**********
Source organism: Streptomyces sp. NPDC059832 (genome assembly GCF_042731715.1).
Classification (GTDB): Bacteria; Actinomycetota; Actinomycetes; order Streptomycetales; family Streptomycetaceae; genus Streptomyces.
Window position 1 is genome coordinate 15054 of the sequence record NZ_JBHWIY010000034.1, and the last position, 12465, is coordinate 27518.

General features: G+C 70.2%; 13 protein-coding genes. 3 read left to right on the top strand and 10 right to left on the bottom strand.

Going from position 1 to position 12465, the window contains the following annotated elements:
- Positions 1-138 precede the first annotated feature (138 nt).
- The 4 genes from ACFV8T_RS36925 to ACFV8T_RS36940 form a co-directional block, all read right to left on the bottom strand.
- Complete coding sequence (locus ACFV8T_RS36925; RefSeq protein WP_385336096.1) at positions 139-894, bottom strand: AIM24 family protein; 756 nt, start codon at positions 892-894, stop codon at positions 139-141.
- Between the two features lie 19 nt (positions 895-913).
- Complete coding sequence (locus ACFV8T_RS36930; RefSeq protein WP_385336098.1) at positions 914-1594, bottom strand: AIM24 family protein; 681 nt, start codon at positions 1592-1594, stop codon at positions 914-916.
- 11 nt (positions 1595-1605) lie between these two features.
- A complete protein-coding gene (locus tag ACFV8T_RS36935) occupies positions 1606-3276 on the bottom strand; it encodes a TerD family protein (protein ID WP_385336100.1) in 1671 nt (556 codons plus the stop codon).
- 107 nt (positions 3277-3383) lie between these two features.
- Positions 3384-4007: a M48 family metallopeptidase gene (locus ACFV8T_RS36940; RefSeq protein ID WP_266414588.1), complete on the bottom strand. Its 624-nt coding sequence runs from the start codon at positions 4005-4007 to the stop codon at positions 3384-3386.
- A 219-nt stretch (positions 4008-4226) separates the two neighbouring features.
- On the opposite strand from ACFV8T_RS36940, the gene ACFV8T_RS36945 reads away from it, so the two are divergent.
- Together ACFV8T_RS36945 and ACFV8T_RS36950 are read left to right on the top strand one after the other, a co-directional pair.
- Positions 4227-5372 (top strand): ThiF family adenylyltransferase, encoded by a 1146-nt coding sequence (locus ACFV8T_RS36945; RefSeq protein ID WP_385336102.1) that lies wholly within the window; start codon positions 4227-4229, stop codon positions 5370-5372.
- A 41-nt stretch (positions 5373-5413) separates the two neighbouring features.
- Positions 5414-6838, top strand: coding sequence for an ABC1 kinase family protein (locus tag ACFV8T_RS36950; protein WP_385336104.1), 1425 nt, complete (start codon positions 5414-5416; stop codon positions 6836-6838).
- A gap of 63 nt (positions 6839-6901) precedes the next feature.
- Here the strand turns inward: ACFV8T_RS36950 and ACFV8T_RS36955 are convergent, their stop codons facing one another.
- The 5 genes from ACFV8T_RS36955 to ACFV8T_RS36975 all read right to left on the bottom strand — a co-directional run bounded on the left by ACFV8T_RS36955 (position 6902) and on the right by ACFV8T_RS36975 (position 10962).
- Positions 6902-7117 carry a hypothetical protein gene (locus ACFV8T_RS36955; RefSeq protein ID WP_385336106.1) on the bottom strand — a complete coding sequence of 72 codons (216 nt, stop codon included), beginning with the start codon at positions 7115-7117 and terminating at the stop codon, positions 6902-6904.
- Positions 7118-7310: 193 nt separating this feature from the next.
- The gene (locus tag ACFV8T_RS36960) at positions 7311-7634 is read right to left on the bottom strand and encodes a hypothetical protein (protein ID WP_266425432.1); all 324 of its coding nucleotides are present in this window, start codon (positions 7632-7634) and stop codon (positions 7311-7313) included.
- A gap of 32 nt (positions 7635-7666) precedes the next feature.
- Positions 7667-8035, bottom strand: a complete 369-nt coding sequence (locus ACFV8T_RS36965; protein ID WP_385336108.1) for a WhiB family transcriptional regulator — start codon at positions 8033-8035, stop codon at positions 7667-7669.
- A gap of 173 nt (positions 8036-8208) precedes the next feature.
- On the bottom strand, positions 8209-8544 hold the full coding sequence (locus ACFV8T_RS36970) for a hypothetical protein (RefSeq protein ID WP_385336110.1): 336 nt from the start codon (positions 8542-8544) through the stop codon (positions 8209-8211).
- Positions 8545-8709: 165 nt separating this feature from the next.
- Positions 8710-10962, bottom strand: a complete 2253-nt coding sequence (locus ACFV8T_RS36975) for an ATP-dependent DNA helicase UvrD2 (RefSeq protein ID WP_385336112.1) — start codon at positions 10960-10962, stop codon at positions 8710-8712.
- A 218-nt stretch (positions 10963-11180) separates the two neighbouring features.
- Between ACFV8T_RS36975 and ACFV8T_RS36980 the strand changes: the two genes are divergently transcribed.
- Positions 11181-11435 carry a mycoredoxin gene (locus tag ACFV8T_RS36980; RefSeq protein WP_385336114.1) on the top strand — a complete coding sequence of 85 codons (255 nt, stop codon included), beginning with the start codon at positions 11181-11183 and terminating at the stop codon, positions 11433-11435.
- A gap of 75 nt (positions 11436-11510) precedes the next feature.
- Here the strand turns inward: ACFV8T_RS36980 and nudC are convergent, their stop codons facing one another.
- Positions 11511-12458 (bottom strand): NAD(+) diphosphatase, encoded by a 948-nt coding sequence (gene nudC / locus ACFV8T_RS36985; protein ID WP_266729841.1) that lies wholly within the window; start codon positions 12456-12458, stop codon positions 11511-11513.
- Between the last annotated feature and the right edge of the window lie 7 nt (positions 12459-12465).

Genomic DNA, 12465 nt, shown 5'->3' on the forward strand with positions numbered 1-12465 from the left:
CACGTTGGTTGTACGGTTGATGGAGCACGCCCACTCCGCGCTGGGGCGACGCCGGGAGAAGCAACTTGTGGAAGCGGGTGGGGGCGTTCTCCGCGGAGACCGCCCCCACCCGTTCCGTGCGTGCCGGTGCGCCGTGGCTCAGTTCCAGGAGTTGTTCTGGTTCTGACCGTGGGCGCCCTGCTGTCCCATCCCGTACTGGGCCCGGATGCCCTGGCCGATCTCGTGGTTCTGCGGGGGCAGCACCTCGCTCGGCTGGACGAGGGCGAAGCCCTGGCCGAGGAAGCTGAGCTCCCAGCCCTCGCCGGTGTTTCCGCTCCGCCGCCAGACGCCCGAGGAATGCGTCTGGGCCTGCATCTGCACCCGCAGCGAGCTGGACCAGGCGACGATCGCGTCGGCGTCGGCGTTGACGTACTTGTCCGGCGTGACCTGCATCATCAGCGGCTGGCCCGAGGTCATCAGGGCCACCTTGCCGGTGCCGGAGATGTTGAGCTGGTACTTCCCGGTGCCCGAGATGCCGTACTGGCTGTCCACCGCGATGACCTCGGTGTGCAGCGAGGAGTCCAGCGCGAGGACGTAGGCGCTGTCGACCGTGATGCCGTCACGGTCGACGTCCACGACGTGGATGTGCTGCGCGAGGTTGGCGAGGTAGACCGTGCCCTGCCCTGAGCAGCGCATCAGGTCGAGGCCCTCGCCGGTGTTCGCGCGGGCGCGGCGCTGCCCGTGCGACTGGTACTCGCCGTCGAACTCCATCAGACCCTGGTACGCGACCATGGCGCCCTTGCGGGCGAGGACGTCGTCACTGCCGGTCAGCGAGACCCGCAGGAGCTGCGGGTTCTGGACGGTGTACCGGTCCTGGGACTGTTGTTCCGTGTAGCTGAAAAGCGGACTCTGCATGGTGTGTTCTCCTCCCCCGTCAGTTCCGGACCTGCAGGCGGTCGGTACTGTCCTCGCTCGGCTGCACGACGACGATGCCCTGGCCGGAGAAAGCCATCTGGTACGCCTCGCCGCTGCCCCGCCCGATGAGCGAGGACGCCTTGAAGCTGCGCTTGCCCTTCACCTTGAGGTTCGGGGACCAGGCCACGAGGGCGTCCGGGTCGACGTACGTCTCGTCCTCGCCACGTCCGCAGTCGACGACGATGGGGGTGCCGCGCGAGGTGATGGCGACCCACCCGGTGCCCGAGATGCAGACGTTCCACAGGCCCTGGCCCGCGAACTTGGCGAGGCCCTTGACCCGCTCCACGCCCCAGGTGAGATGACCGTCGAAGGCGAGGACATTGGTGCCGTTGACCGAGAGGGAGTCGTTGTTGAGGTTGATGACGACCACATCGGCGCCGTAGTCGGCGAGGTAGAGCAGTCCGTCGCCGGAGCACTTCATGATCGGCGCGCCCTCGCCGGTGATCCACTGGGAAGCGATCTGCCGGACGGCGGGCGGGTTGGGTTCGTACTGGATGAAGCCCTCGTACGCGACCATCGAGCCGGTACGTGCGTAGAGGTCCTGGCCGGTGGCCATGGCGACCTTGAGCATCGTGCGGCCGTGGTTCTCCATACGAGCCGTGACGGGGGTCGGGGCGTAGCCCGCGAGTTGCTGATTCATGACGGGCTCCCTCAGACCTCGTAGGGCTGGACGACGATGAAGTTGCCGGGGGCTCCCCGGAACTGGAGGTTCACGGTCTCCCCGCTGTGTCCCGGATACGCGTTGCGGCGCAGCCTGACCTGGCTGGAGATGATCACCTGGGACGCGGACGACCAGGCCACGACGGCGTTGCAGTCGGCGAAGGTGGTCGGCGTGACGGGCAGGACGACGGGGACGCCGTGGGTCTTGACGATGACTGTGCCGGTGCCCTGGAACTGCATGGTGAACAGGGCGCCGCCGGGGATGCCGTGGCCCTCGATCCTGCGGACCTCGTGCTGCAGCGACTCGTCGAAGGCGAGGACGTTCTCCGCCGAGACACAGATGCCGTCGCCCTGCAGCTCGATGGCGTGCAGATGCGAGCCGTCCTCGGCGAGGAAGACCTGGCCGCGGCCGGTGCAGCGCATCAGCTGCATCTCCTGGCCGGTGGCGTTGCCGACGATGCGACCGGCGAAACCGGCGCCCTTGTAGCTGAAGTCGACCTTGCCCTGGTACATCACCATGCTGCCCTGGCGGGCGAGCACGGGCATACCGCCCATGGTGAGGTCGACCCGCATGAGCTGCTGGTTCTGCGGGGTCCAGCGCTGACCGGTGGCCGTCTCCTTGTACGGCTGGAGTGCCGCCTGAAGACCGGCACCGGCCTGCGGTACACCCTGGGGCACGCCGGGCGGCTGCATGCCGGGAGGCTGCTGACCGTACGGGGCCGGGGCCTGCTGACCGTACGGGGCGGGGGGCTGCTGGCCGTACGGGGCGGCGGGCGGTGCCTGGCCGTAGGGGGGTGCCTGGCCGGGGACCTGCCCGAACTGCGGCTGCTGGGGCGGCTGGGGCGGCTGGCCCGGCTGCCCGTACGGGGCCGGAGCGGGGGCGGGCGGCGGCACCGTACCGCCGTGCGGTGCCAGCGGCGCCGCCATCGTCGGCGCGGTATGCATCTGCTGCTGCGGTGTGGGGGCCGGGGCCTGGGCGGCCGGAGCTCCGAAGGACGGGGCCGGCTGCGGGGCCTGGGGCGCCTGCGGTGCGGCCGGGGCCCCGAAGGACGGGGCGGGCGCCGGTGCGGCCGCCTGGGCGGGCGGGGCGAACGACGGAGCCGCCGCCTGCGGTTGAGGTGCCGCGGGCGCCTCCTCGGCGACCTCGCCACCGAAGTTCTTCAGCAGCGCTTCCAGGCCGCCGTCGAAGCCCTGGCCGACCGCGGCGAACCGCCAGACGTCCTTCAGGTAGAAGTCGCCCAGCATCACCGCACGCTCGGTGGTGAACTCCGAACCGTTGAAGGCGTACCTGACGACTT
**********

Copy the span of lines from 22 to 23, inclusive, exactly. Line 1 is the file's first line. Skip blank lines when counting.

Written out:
- Here the strand turns inward: ACFV8T_RS36950 and ACFV8T_RS36955 are convergent, their stop codons facing one another.
- The 5 genes from ACFV8T_RS36955 to ACFV8T_RS36975 all read right to left on the bottom strand — a co-directional run bounded on the left by ACFV8T_RS36955 (position 6902) and on the right by ACFV8T_RS36975 (position 10962).